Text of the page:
Despite Progress Maternal Mortality Remains a Crisis

By Rachel Ward, Managing Director, Research Unit

News coverage of the study published in The Lancet about declining maternal deaths worldwide largely ignored the appalling fact that the United States has shown no improvement in the rate of maternal deaths for two decades.

Progress in reducing maternal deaths around the world should be applauded.

Yet even if we accept the study’s conclusion that there has been some progress on reversing maternal deaths worldwide, this should not lead us to the wrong conclusion — that the problem is solved.

Far from it.

Women are still dying worldwide at an appalling rate — a woman dies every minute and a half worldwide, according to the figures published in The Lancet.

Most of these deaths, we know, can be prevented.  This study should strengthen our resolve to develop strategies to expand upon the progress so that  the right to safe childbirth is protected for all women everywhere.

In the United States, the Lancet study shows that maternal deaths are on the rise.  The recent Amnesty International study we co-authored, Deadly Delivery: The Maternal Health Care Crisis in the USA, shows that the maternal death rate has shown no improvement in the United States in more than two decades, and in fact, the death rate is going up.  This is a disgrace.  And the rate is climbing, despite the fact that hospitalization related to pregnancy and childbirth costs some $86 billion a year — the highest hospitalization costs of any area of medicine.

Two to three women die every day in the United States during or after childbirth.  The Centers for Disease Control estimates that half of these deaths can be prevented. While some of the increase may be attributable to improved data collection the fact that American women have a greater lifetime risk of dying from pregnancy-related complications than women in 40 other countries (including virtually all of the industrialized ones) is a huge cause for concern.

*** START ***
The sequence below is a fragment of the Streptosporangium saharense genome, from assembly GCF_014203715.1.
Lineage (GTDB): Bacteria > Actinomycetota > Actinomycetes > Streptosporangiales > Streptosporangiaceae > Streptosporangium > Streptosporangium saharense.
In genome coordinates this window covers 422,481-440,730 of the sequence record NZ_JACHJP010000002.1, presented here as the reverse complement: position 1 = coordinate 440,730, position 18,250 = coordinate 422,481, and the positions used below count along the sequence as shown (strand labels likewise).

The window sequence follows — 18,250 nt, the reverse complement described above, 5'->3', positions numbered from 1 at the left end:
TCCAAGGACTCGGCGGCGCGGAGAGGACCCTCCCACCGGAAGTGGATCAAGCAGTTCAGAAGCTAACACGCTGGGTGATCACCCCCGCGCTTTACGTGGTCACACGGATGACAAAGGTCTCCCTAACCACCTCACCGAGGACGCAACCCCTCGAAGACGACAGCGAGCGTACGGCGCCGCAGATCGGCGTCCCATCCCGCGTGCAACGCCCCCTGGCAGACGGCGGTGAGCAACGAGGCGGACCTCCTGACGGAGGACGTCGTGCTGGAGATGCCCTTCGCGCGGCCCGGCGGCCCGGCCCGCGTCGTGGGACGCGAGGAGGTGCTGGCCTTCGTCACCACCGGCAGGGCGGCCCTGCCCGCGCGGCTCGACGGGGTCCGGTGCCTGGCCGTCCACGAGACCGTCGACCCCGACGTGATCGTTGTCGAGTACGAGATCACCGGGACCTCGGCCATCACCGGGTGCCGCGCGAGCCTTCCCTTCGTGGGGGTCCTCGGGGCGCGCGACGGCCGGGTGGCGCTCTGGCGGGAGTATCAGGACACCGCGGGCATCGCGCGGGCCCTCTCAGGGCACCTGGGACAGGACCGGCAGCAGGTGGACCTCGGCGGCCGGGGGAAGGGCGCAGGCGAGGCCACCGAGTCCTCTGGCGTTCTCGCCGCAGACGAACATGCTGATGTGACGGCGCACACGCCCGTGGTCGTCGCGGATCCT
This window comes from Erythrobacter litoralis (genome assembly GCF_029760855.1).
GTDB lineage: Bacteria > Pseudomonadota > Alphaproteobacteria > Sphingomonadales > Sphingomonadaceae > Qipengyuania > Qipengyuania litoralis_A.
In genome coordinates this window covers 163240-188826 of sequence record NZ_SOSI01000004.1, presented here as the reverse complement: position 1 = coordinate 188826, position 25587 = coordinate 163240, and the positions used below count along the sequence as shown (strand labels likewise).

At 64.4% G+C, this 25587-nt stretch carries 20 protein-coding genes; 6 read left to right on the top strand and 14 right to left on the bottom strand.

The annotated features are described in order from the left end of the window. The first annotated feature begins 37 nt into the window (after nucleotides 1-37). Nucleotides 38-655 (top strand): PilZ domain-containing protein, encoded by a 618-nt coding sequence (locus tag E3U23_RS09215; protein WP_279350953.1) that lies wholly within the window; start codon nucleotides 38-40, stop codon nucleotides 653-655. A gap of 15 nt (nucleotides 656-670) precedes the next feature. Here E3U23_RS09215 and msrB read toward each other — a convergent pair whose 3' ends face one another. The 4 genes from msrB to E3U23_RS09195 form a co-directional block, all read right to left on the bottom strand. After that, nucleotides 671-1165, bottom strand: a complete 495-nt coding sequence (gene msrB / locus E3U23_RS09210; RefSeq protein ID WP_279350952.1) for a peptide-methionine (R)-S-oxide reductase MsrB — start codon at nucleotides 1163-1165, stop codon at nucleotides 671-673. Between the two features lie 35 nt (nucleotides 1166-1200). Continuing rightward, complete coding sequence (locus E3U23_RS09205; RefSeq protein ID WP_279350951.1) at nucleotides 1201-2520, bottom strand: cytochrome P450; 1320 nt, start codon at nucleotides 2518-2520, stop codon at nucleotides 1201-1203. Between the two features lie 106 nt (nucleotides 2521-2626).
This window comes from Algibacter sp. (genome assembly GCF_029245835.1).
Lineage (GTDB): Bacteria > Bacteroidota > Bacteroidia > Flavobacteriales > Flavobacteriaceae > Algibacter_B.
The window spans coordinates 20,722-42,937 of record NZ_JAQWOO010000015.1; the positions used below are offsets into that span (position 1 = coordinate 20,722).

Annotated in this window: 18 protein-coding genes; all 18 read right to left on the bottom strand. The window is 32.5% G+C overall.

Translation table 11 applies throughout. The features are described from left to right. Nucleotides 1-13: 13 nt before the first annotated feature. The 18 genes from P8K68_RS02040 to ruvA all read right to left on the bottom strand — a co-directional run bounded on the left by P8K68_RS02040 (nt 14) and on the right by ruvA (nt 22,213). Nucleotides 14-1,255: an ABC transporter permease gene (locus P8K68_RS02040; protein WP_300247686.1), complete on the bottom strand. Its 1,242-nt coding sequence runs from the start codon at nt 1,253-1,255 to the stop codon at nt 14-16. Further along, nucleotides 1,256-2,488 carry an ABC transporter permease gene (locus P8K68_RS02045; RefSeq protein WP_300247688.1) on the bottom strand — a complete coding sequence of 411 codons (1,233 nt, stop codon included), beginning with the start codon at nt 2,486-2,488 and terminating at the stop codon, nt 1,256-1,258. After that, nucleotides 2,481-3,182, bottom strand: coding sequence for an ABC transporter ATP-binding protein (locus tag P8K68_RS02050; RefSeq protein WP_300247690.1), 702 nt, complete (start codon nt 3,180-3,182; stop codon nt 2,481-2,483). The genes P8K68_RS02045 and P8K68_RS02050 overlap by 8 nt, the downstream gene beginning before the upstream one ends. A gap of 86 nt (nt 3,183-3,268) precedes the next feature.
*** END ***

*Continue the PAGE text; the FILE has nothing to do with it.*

As troublesome, pregnancy-related complications that nearly cause deaths — known as “near misses” — are rising at an alarming rate in the United States.  More than 34,000 women nearly die each year. Overall, more than one-third of all women (1.7 million) who give birth in the United States experience some type of complication that has an adverse effect on their health. This situation is far worse for women of color, Native Americans, immigrants, women living in poverty and those who speak little or no English.  These women suffer from systemic inequalities and discrimination that result in dangerous barriers to care that can lead to increased complications and even death.  For example, black women are nearly four times more likely to die from pregnancy related complications than white women are.

The United States government has an obligation to address the disparities and make sure all women have access to good care.  Currently, there is no robust or systematic government response to this critical problem. Amnesty International is urging the government to set up a single office for maternal health care within the Department of Health and Human Services to help ensure that all women have access to timely and adequate maternal care.

Amnesty International is campaigning to propel government action. Please take action by visiting: www.amnestyusa.org/deadlydelivery

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2 thoughts on “Despite Progress Maternal Mortality Remains a Crisis

  1. What kinds of complications are causing these near-misses? Obesity has been on the rise for decades. Are some of these pregnancy or childbirth issues possibly related to that in any way?

  2. What kinds of complications are causing these near-misses? Obesity has been on the rise for decades. Are some of these pregnancy or childbirth issues possibly related to that in any way?